The second near-term strategy that has already been executed is workforce alignment. The district reported a net decrease in salary cost of 595k due to both layoffs and retirements. Although there were only a small number of layoffs, the district tried to make layoff decisions that didn’t affect students in their day to day lives. 

“[The board] really prioritize[d] jobs that aren’t directly students facing,” Berry said.

The third strategy is leveraging the remaining 500k of the ESSER funds, a short term relief package designed to help public schools prepare for, prevent and defend themselves against Covid-19. The district utilized part of the ESSER funds for the Student Technology Enhancement Plan, which was used to purchase the chromebooks.

“We would’ve had to dip into something else just to get [the chromebooks], so it has a great ripple effect,” Berry said.

The school has also used the funds on additional staff positions.

“We’ve hired nursing staff, long term substitutes, and some of those things that are still impacted because of Covid,” Sternke said.

We still have a state budget that has no increases for education… That’s a significant challenge.”

— Heather Heaviland, Director of Business Services

A large problem currently facing the district is a lack of increasing enrollment, which is necessary to raise revenue proportionally to inflation. According to the data released at the August board meeting, district enrollment has continuously decreased since the 2018-2019 school year, from 1,878 to 1,718 students who live within the district.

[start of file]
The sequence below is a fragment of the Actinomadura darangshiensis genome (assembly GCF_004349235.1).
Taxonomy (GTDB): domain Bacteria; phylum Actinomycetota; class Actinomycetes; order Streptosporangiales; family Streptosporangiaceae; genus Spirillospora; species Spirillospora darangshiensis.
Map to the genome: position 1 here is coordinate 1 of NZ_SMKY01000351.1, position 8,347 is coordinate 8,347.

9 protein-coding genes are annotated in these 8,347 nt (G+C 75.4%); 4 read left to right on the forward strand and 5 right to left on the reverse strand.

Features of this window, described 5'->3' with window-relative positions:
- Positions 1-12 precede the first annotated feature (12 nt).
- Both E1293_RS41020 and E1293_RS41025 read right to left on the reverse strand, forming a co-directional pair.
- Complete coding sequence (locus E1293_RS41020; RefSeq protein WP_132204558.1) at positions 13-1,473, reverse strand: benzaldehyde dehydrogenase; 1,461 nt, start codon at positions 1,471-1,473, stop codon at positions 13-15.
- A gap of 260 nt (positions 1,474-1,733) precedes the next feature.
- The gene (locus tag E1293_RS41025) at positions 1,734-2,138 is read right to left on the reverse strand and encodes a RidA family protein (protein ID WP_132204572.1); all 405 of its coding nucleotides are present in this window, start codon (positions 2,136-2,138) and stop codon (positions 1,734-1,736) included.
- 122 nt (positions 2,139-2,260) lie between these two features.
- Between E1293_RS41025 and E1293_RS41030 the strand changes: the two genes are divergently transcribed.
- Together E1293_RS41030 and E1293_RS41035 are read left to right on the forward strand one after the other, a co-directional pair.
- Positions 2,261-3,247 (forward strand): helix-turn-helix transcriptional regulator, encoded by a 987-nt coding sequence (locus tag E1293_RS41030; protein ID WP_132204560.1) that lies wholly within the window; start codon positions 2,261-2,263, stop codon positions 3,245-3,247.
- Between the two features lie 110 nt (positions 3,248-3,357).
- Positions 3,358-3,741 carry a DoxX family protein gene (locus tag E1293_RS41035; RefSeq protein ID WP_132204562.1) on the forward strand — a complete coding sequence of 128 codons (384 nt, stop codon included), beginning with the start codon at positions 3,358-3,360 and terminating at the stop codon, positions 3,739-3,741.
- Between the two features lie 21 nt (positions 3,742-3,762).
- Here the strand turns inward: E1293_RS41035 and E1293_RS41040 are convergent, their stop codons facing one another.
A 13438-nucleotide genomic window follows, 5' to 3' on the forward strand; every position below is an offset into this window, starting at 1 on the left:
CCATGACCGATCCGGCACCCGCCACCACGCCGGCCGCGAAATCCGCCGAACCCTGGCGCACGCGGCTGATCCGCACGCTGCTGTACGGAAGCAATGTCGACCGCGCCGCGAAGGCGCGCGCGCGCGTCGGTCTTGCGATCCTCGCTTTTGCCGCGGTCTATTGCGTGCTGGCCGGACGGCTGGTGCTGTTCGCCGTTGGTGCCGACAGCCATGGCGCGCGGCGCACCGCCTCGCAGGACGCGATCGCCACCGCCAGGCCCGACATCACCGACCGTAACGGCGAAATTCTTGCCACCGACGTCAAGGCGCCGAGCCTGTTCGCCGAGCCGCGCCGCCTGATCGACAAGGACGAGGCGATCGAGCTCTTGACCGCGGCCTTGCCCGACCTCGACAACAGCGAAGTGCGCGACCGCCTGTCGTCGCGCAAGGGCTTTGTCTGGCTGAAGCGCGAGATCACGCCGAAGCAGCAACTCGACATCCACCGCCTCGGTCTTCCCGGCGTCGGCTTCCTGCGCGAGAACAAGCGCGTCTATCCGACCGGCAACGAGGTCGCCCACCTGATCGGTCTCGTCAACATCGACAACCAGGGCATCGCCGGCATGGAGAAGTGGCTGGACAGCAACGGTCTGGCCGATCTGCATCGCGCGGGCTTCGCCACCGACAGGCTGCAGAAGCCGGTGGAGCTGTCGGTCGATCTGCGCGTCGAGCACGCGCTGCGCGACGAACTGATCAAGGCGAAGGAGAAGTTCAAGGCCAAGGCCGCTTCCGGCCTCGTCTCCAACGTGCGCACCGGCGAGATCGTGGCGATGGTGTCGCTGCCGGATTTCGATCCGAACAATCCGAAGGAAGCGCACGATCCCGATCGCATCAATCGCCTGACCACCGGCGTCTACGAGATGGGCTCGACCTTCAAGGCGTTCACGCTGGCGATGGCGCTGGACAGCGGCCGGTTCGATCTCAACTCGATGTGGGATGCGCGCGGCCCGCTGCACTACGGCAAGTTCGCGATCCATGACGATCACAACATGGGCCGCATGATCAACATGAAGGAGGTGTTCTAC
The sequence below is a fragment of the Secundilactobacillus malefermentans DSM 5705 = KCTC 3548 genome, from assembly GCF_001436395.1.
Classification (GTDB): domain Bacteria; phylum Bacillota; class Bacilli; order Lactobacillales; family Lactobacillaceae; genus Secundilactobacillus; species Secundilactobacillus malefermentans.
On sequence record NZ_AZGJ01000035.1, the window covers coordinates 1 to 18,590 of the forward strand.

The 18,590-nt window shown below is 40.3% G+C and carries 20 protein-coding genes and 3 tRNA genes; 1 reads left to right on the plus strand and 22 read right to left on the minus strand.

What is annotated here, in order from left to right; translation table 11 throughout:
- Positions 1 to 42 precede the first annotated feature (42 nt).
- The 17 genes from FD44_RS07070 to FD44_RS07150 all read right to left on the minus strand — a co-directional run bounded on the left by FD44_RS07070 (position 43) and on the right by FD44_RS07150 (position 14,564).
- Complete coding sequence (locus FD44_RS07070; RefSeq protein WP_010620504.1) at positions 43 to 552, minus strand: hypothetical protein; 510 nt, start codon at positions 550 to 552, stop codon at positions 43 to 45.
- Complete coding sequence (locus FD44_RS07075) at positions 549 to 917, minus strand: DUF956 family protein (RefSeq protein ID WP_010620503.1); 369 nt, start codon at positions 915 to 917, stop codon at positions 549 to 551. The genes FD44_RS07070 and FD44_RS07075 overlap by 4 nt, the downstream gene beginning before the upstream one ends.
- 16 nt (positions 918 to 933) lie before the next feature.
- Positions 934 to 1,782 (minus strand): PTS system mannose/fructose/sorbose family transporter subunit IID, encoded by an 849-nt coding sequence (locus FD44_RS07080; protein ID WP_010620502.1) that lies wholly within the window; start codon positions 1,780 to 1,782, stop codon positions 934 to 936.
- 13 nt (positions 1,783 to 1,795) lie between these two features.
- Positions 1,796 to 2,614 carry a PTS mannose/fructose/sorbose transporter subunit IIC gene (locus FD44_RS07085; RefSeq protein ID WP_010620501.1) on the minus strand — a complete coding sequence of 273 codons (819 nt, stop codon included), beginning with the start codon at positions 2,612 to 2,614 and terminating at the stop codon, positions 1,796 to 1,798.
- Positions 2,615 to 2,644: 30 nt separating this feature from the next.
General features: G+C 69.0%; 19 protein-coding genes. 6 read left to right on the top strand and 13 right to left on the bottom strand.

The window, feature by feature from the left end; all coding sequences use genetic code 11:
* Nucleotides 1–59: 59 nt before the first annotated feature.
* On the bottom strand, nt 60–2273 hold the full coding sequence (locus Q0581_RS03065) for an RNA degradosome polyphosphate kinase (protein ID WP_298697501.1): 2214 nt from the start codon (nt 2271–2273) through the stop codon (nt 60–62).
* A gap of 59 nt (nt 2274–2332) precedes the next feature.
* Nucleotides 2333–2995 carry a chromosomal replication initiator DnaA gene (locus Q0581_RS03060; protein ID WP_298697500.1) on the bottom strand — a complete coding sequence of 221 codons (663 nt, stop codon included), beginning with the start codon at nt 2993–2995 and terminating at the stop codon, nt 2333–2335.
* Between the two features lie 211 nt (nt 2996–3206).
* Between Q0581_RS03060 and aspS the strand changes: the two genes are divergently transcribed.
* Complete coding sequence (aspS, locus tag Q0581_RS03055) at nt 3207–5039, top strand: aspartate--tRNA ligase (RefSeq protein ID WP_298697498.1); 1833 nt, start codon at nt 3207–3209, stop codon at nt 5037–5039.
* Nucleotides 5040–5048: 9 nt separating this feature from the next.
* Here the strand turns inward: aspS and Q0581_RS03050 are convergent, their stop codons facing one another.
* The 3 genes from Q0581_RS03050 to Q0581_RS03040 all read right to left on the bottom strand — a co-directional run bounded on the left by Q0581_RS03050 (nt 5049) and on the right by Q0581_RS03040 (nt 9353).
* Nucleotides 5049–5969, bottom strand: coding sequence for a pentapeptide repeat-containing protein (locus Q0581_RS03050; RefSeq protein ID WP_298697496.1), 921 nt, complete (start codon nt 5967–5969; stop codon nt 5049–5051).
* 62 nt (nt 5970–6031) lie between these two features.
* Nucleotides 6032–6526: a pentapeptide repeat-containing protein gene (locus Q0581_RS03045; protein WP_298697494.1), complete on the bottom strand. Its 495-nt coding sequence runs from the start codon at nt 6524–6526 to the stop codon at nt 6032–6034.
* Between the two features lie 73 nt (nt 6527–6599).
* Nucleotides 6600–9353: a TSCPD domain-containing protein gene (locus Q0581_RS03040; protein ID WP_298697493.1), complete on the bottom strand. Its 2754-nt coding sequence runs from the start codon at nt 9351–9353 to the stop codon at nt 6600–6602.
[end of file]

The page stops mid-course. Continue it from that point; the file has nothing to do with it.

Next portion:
One mid-term strategy– “mid-term” being defined as a range of one to five years– is to expand marketing attempts in order to raise yearly enrollment. 

“Enrollment determines a good portion of your state funding,” Berry said.

State aid is a major source of revenue for the district. The total state aid decreased by more than 500k between the 2021-2022 and 2022-2023 school years. A large portion of the state aid for the district is through per-pupil funding, allocated to districts depending on the amount of students living within the district. The state per-pupil aid has remained static, which, along with declining enrollment, has contributed to declining state aid for the district.